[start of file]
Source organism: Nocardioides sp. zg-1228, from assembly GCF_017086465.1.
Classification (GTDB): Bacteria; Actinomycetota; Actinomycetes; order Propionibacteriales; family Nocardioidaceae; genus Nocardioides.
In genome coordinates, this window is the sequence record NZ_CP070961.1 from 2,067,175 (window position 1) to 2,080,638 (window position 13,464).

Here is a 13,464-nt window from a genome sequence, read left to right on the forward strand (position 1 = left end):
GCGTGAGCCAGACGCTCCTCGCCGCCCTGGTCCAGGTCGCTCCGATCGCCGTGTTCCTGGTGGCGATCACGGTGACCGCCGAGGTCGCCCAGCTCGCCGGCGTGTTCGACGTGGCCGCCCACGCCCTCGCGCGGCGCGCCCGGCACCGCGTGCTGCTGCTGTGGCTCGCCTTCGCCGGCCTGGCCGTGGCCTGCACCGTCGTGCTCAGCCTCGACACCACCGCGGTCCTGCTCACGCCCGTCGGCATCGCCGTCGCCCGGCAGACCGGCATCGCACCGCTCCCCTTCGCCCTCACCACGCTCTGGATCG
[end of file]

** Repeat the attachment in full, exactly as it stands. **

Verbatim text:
Source organism: Nocardioides sp. zg-1228, from assembly GCF_017086465.1.
Classification (GTDB): Bacteria; Actinomycetota; Actinomycetes; order Propionibacteriales; family Nocardioidaceae; genus Nocardioides.
In genome coordinates, this window is the sequence record NZ_CP070961.1 from 2,067,175 (window position 1) to 2,080,638 (window position 13,464).

Here is a 13,464-nt window from a genome sequence, read left to right on the forward strand (position 1 = left end):
GCGTGAGCCAGACGCTCCTCGCCGCCCTGGTCCAGGTCGCTCCGATCGCCGTGTTCCTGGTGGCGATCACGGTGACCGCCGAGGTCGCCCAGCTCGCCGGCGTGTTCGACGTGGCCGCCCACGCCCTCGCGCGGCGCGCCCGGCACCGCGTGCTGCTGCTGTGGCTCGCCTTCGCCGGCCTGGCCGTGGCCTGCACCGTCGTGCTCAGCCTCGACACCACCGCGGTCCTGCTCACGCCCGTCGGCATCGCCGTCGCCCGGCAGACCGGCATCGCACCGCTCCCCTTCGCCCTCACCACGCTCTGGATCG